The Portrait of Chaliapin is an oil-on-canvas painting by Boris Kustodiev, produced in 1921. Feodor Chaliapin was a Russian opera singer; possessing a deep and expressive bass voice, he enjoyed an important international career at major opera houses. He is depicted here wearing an expensive fur coat, which had come from a Soviet warehouse containing items confiscated from rich people during the Russian Revolution, and which he had received in lieu of payment for a performance. The background shows festivities at the traditional folk holiday of Maslenitsa. Dressed in a smart suit and holding a cane, Chaliapin is portrayed as having risen above his contemporaries. His favourite dog is at his feet and, at the bottom left, his two daughters stroll on the festive square in front of a poster promoting his concert. This copy of the painting is in the collection of the Russian Museum in Saint Petersburg.
A Boyar Wedding Feast is an oil-on-canvas painting created by Russian artist Konstantin Makovsky in 1883. The boyars were members of the highest rank of the feudal aristocracy of Russia in the 16th and 17th centuries, and a wedding was an important social event. In this painting, the guests are depicted toasting a newlywed couple. They stand at the head of the table, where the groom sees his bride without her veil for the first time; she appears timid and bashful as the men toast for the first kiss. Behind the couple, the Lady of Ceremony gently urges on the bride. A roasted swan is being brought in on a large platter, the last dish to be served before the couple retires to the bedroom. The work is in the collection of the Hillwood Estate, Museum & Gardens, in Washington, D.C.
Although James Clerk Maxwell made the first color photograph in 1861, the results were far from realistic until Prokudin-Gorsky perfected the technique with a series of improvements around 1905. His process used a camera that took a series of monochrome pictures in rapid sequence, each through a different colored filter. Prokudin-Gorskii then went on to document much of the country of Russia, travelling by train in a specially equipped darkroomrailroad car.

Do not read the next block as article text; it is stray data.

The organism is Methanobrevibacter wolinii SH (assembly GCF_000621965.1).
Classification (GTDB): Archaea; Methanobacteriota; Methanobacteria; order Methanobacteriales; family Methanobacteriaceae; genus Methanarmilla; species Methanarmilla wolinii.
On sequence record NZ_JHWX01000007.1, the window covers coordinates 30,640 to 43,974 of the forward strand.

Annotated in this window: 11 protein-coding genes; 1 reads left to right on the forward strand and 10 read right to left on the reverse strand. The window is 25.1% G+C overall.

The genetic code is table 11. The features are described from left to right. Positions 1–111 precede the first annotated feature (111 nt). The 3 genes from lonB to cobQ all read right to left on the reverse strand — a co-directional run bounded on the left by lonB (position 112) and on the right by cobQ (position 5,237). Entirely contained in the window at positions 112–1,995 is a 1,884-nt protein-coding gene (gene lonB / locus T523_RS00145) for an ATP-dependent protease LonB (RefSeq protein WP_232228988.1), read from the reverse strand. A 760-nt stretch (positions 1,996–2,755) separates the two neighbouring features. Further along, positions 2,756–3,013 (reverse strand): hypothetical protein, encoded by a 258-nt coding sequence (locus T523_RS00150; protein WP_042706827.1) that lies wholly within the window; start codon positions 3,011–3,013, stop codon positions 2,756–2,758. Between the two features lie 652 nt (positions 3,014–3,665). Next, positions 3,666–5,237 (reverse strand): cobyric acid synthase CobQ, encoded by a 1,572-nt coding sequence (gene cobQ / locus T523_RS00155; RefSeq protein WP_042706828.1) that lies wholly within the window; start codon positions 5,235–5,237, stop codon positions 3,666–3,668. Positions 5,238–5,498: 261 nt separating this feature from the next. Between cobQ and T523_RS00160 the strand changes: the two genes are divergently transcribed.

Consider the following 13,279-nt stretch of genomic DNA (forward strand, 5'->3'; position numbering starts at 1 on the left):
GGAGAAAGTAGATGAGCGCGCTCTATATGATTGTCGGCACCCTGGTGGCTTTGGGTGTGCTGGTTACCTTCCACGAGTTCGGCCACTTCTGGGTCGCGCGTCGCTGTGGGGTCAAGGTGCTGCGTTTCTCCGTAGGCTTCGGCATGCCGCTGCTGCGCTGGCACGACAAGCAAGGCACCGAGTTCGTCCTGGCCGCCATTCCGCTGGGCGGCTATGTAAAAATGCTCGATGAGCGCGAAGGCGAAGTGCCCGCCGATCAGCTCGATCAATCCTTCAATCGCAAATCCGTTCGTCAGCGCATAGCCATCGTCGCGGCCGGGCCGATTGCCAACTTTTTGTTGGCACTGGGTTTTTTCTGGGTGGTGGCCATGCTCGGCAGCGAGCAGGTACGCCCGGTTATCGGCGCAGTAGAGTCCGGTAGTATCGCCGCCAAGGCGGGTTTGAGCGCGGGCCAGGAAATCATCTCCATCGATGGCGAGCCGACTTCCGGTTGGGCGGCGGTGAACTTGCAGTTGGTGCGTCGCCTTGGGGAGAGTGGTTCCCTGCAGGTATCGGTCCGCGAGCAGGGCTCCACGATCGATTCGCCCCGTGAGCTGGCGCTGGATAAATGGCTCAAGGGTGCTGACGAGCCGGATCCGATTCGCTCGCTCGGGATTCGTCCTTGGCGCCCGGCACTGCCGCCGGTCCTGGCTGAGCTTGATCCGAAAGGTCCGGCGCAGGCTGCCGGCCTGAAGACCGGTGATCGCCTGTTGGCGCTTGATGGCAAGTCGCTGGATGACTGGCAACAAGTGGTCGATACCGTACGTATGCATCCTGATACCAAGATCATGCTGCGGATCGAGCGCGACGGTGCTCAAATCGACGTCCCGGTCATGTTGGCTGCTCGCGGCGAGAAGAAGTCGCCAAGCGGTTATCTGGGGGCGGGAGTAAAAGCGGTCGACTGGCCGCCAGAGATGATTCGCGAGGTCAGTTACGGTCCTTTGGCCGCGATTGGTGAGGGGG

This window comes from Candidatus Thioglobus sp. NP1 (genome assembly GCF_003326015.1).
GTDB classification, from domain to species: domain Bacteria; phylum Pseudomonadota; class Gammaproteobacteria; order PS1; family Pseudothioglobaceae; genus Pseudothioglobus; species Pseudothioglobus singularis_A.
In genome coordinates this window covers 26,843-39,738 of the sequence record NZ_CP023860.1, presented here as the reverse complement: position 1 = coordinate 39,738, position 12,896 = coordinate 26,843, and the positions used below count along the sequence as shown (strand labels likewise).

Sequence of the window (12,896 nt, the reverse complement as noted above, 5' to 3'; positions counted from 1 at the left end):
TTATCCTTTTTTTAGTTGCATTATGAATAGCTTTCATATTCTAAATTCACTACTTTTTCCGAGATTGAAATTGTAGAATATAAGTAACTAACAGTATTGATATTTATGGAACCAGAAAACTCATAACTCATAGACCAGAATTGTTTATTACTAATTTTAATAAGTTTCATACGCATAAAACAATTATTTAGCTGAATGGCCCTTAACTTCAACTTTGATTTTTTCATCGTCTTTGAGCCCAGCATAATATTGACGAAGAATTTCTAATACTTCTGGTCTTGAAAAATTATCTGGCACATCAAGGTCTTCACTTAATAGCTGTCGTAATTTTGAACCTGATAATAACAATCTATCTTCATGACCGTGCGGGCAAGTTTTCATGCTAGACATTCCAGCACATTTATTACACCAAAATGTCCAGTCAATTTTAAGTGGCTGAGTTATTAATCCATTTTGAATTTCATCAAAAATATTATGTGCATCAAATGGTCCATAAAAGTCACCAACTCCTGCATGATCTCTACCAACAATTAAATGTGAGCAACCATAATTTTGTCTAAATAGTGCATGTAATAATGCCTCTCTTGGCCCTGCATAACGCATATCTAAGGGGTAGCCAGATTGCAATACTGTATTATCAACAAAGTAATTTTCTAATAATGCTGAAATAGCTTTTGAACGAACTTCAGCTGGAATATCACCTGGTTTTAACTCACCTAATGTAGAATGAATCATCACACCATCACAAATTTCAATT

A late nineteenth-century photochrom of a reindeer sled, Arkhangelsk, Russia. Reindeer have been herded for centuries by several Arctic and Subarctic people including the Sami and the Nenets. They are raised for their meat, hides, antlers and, to a lesser extent, for milk and transportation.
Rimsky-Korsakov believed in developing a nationalistic style of classical music, as did his fellow composer Mily Balakirev and the critic Vladimir Stasov. This style employed Russian folk song and lore along with exotic harmonic, melodic and rhythmic elements in a practice known as musical orientalism, and eschewed traditional Western compositional methods. Rimsky-Korsakov appreciated Western musical techniques after he became a professor of musical composition, harmony, and orchestration at the Saint Petersburg Conservatory in 1871. He undertook a rigorous three-year program of self-education and became a master of Western methods, incorporating them alongside the influences of Mikhail Glinka and fellow members of The Five. Rimsky-Korsakov's techniques of composition and orchestration were further enriched by his exposure to the works of Richard Wagner. (Full article...)
Opposition politician and anti-corruption activist Alexei Navalny is arrested upon landing in Moscow, according to a statement from the prison service. The prominent Putin critic was arrested on charges of parole violations and terms of a suspended prison sentence and will be held in custody until a court makes a decision in his case. (Politico)
Complete equality of rights for all nations; the right of nations to self-determination; the unity of the workers of all nations--such is the national program that Marxism, the experience of the whole world, and the experience of Russia, teach the workers.